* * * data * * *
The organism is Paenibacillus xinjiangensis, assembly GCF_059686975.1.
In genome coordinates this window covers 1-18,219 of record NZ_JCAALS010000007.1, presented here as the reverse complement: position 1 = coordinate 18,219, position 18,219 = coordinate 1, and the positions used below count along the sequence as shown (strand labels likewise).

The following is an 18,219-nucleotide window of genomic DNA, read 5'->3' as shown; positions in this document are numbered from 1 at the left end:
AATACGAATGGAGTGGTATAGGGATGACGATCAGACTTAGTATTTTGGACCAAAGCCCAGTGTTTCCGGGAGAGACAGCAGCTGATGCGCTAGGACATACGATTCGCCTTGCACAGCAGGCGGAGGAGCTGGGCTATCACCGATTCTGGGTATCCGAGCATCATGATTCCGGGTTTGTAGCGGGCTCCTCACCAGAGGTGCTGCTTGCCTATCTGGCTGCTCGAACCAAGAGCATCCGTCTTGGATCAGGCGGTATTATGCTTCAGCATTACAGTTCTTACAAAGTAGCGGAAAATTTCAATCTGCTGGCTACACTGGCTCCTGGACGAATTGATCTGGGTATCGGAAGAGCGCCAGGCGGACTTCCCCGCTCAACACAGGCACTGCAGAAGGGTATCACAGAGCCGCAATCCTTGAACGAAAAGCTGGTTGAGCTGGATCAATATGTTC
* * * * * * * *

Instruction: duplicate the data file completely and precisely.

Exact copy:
The organism is Paenibacillus xinjiangensis, assembly GCF_059686975.1.
In genome coordinates this window covers 1-18,219 of record NZ_JCAALS010000007.1, presented here as the reverse complement: position 1 = coordinate 18,219, position 18,219 = coordinate 1, and the positions used below count along the sequence as shown (strand labels likewise).

The following is an 18,219-nucleotide window of genomic DNA, read 5'->3' as shown; positions in this document are numbered from 1 at the left end:
AATACGAATGGAGTGGTATAGGGATGACGATCAGACTTAGTATTTTGGACCAAAGCCCAGTGTTTCCGGGAGAGACAGCAGCTGATGCGCTAGGACATACGATTCGCCTTGCACAGCAGGCGGAGGAGCTGGGCTATCACCGATTCTGGGTATCCGAGCATCATGATTCCGGGTTTGTAGCGGGCTCCTCACCAGAGGTGCTGCTTGCCTATCTGGCTGCTCGAACCAAGAGCATCCGTCTTGGATCAGGCGGTATTATGCTTCAGCATTACAGTTCTTACAAAGTAGCGGAAAATTTCAATCTGCTGGCTACACTGGCTCCTGGACGAATTGATCTGGGTATCGGAAGAGCGCCAGGCGGACTTCCCCGCTCAACACAGGCACTGCAGAAGGGTATCACAGAGCCGCAATCCTTGAACGAAAAGCTGGTTGAGCTGGATCAATATGTTC